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What is an example of an amino acid without a chiral carbon?

Last updated date: 23rd Jul 2024
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Hint :A chiral carbon (can also be referred as asymmetric carbon) is an atom of carbon which has four different atoms or groups of atoms attached to it. Also, ‘D’ and ‘L’ are the two chiral forms of amino acid.

Complete Step By Step Answer:
Amino acids are referred to as the building blocks of protein and they contain an alpha carboxyl group and an alpha amino group.
The carbon which is attached to the alpha carboxyl group and the alpha amino group is called alpha carbon.
Except glycine, all amino acids have four different groups that are attached to the alpha carbon. Because of which, at least one asymmetric centre (alpha carbon) is present in all amino acids and the compound with this type of arrangement is known as Chiral.
Cells make amino acids using enzymes so they are always of ‘L’ configuration.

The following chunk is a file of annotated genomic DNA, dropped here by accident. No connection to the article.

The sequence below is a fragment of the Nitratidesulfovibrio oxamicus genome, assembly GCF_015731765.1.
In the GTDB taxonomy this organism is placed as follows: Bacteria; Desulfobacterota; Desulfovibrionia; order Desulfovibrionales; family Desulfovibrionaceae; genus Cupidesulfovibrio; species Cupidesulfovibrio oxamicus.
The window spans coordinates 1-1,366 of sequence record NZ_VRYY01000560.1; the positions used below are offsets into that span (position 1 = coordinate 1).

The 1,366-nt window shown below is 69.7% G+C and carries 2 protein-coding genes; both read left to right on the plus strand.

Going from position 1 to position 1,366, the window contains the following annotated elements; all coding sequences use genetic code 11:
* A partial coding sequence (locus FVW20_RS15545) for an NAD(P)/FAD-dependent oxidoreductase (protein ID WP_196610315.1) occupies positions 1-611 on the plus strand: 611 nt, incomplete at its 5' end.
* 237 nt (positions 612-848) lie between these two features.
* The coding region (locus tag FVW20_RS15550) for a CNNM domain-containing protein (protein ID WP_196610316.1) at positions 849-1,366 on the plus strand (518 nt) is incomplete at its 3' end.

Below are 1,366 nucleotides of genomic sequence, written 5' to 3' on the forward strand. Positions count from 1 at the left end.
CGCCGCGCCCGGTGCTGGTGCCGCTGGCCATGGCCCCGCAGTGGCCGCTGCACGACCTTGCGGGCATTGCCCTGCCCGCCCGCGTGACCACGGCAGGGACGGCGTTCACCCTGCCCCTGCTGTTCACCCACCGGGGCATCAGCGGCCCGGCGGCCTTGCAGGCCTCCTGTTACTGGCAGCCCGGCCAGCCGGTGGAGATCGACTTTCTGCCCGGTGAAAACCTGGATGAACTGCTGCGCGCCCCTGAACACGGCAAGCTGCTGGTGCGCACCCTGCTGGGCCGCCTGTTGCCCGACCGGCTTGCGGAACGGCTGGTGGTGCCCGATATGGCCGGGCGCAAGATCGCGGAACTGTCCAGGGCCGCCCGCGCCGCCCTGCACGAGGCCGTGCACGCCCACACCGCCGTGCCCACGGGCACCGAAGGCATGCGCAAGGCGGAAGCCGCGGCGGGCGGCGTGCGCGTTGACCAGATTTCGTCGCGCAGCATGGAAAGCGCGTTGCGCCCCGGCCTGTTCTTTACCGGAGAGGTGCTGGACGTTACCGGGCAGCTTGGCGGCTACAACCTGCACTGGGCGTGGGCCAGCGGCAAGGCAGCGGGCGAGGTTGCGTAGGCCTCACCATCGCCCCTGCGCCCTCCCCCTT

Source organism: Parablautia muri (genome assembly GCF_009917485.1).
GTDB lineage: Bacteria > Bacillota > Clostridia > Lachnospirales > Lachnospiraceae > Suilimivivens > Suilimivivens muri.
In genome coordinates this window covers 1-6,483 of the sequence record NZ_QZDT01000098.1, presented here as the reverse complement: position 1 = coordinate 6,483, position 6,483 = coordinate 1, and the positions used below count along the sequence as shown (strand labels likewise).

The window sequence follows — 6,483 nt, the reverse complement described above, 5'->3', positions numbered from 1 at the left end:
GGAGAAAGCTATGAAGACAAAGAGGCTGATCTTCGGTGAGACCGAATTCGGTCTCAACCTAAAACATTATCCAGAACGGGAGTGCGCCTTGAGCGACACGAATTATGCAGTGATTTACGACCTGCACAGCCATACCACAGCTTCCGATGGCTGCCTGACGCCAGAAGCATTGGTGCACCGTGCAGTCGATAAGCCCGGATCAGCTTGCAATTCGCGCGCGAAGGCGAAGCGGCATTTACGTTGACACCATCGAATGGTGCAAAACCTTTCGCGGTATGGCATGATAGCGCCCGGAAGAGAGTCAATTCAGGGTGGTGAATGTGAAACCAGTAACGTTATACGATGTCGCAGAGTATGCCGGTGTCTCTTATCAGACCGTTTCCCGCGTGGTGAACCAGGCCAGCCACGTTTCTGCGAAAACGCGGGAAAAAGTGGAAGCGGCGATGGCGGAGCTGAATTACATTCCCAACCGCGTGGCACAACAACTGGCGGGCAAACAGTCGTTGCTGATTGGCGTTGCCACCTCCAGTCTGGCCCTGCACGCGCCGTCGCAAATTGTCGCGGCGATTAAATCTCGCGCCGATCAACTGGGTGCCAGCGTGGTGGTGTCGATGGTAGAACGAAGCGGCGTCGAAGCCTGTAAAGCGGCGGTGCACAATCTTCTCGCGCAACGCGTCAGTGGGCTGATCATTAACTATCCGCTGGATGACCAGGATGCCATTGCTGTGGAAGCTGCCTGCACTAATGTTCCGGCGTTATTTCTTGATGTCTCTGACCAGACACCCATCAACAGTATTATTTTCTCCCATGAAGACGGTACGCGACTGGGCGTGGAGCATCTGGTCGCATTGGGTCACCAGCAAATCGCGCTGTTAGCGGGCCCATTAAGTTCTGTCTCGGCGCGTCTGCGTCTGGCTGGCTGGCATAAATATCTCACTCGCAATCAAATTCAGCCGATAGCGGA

Amino acids having non-polar side chains are amphipathic (also known as amphiphilic) because some part of them is hydrophobic (also known as water hating) and some part is hydrophilic (also known as water liking).
Amino acids which have amine-containing side chains (names as arginine, lysine, histidine) have groups which vary in charge from $ +1 $ (proton on) to $ 0 $ (proton off). This loss of a proton from the side chain results to have no charge in the side chain. Similarly, gain of the proton results in a positive charge to the side chain.
Glycine is the only amino acid with no chiral carbon (asymmetric carbon). Basically, apart from glycine, all amino acids have chiral carbon.

Note :
Glycine does not contain any chiral carbon (asymmetric carbon) because it has two hydrogen atoms attached to alpha carbon. Also, there are twenty amino acids which can be found easily in proteins.